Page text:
|Coach Who is the coach? What do we know about the coach? What teams has he/she coached in the past? What is his/her coaching style?||Author Who is the author? Who is the illustrator? What books have he/she written or illustrated in the past? Can we describe the style of the author/illustrator? Have I ever read other texts by this author? If so, what do I remember about those texts?|
|Stadium Where is the game being played? Who has the home field advantage? What are the current weather conditions? How will the weather conditions affect the game?||Setting Where and when does the story take place? Is the place/time familiar or unfamiliar to us? Have we read any other stories with a similar setting?|
|Players Who are the key players? What positions do they play? What are their skills?||Characters Who are the main characters? What role might they play in the story? Can we predict some of their character traits by examining the illustrations?|
|Plays What plays are the coaches likely to run?||Events What events may take place in this story?|
|Rules/Principles of Game What are the rules of the game? What are winning strategies?||Genre of Text What genre of story is this? (fairytale, folktale) Have we read other stories of the same genre? What are the characteristics of this genre?|
Tell students that the class will read the story together tomorrow, and learn to ask new questions while they are reading to help understand the story.
Give students the opportunity to practice writing and discussing some "before" reading questions for a new story. Place students in 6 groups and have each group record or role play a "pre-reading show" for the new book, just as sports casters broadcast a pre-game show.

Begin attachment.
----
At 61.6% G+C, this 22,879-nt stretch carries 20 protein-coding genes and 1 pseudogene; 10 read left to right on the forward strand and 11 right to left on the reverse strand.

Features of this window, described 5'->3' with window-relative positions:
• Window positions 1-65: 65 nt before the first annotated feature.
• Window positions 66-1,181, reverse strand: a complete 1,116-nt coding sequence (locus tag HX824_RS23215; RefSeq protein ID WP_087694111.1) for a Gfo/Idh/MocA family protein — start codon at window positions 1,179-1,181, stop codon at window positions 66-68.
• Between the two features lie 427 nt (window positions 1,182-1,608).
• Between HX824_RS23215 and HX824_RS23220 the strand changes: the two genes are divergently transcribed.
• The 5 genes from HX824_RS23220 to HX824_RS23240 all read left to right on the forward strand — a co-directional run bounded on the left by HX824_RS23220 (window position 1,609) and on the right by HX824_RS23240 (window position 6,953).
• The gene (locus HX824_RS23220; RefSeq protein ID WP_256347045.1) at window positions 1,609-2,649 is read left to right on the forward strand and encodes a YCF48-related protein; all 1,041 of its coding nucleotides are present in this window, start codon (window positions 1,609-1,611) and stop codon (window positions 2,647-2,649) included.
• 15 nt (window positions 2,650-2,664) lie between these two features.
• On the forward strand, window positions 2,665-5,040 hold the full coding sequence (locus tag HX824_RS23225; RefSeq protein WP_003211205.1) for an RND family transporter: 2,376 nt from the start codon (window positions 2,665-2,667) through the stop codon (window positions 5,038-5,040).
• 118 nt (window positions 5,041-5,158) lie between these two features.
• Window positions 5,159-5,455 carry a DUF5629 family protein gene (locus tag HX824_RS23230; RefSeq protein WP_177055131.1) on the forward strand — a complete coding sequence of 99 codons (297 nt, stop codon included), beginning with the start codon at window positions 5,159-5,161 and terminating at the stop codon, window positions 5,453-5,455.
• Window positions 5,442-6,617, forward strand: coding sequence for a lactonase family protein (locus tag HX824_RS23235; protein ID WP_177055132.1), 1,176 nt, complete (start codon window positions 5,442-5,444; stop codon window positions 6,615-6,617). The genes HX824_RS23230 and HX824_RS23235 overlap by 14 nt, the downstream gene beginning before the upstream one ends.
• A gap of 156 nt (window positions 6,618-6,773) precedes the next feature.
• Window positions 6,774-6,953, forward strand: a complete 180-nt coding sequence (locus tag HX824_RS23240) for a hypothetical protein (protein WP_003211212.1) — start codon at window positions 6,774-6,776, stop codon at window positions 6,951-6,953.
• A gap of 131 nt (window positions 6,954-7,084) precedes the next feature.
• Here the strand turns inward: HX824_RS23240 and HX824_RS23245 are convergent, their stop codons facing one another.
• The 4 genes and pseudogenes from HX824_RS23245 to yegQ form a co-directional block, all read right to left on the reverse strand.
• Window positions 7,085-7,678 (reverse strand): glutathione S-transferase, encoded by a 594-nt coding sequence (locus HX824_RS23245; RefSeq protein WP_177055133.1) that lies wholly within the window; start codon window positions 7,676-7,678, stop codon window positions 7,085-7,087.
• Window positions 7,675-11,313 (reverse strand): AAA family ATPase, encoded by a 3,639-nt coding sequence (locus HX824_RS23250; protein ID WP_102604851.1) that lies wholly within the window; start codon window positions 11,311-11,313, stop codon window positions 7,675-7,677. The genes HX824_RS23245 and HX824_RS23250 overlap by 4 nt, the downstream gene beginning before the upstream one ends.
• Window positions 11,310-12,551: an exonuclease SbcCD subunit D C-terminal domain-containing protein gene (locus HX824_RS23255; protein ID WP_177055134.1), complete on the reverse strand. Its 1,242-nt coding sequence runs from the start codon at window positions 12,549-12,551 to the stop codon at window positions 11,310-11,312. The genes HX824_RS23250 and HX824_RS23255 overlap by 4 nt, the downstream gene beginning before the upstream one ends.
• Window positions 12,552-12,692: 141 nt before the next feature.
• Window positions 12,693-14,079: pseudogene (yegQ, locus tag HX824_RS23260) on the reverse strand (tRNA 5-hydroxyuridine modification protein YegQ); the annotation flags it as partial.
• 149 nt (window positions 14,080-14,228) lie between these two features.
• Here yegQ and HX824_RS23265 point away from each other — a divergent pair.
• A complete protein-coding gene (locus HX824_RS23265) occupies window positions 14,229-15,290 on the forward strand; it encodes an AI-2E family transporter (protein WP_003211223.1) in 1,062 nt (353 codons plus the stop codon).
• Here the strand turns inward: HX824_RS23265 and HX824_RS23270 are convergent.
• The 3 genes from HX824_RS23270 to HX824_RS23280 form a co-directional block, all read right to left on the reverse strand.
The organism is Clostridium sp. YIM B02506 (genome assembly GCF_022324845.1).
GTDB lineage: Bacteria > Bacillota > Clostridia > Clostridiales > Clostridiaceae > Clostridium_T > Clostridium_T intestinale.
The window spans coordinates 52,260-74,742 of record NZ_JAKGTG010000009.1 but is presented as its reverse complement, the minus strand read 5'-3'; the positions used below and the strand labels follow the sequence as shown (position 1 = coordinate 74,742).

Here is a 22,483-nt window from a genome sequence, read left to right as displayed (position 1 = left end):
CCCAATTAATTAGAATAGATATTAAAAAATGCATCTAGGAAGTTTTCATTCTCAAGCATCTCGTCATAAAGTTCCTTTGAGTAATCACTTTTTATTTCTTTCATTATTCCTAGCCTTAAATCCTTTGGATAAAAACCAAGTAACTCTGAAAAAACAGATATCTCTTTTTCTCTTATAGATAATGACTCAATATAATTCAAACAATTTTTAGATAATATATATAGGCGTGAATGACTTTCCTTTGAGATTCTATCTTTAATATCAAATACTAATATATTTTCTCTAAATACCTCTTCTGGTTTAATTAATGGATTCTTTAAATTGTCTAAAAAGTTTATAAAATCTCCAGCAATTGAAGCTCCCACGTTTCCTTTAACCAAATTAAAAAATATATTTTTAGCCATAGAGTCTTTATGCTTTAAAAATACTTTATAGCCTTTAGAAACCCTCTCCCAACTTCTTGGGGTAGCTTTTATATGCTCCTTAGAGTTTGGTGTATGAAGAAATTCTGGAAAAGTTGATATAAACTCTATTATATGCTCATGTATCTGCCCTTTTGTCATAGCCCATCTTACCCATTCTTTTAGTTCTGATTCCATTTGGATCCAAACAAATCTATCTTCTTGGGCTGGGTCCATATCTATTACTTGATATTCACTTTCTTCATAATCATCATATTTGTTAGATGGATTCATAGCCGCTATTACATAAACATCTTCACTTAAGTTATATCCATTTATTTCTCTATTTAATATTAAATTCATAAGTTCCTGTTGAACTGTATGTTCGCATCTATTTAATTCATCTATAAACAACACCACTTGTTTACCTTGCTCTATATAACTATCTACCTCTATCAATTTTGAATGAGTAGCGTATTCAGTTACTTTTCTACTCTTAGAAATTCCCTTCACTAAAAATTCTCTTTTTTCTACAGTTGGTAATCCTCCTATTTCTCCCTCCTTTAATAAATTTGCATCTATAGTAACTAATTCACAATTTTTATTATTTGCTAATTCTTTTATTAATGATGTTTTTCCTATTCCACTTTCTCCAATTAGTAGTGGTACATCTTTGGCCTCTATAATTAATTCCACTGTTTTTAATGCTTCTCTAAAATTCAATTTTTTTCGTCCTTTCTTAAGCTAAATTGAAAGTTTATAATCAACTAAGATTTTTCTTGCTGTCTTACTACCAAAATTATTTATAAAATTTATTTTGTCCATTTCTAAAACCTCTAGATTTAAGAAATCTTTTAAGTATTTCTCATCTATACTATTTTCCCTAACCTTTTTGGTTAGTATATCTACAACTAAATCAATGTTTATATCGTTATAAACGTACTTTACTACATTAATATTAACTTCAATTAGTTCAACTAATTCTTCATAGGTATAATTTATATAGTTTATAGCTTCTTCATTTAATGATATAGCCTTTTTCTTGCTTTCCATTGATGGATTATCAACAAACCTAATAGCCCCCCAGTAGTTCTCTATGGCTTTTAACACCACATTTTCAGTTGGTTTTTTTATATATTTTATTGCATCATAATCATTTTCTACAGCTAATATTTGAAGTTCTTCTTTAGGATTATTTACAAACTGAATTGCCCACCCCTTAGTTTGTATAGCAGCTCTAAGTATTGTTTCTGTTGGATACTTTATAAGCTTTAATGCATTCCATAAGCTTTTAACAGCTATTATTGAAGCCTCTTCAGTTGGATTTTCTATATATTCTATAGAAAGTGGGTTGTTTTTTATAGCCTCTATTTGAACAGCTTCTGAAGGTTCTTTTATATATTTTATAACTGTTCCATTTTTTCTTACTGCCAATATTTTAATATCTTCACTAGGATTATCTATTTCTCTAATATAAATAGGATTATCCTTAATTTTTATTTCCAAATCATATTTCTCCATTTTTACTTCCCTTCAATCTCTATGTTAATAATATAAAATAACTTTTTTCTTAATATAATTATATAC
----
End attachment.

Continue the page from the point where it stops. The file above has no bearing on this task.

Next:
6. genre of literature
Select student leaders to guide each groups through the process of examining the cover of the new story and taking a picture walk. Allow groups to discuss their topic. Students should generate two of their own "before reading" questions on their topic, and then share their questions and provide feedback to each other. Have groups include information from their prior knowledge and personal experience as they discuss the "before reading" questions, and have them discuss the possible answers and make predictions about the book.
After each student has had the opportunity to formulate and write two questions, jigsaw the groups to form TV crews for a "pre-reading" show. Each TV crew should have six students, one student from each group, 1-6. Review the parts of the rubric. Provide a time limit for each TV show, and tell students that each show should include:
an introduction of the members of the TV crew
slogan, jingle, or music
a discussion of their prior knowledge about the topic
a discussion of each member's questions
predictions about the book from each member
Give groups the opportunity to practice asking and discussing their questions before role playing or videotaping their show. If time permits, allow students to make larger visual aids to display during the discussion. "Microphones" can be made quickly from rolling paper into tubes.
Distribute rubrics to the class. Allow students to score each TV crew as they present.
Have students think of a younger child that they will spend time with this week. Have them think of a book that they can read to the child. Have students use some of the "before reading" questioning strategies they learned to help the younger child understand the story. Students can use this questions framework worksheet to help them with questions to ask before reading, and help the child make predictions. The worksheet reminds students to ask questions about the title and cover, author and illustrator, setting, characters, events and genre.
Each group will be assessed using the scores from the presentation rubric, scored by their peers and teacher.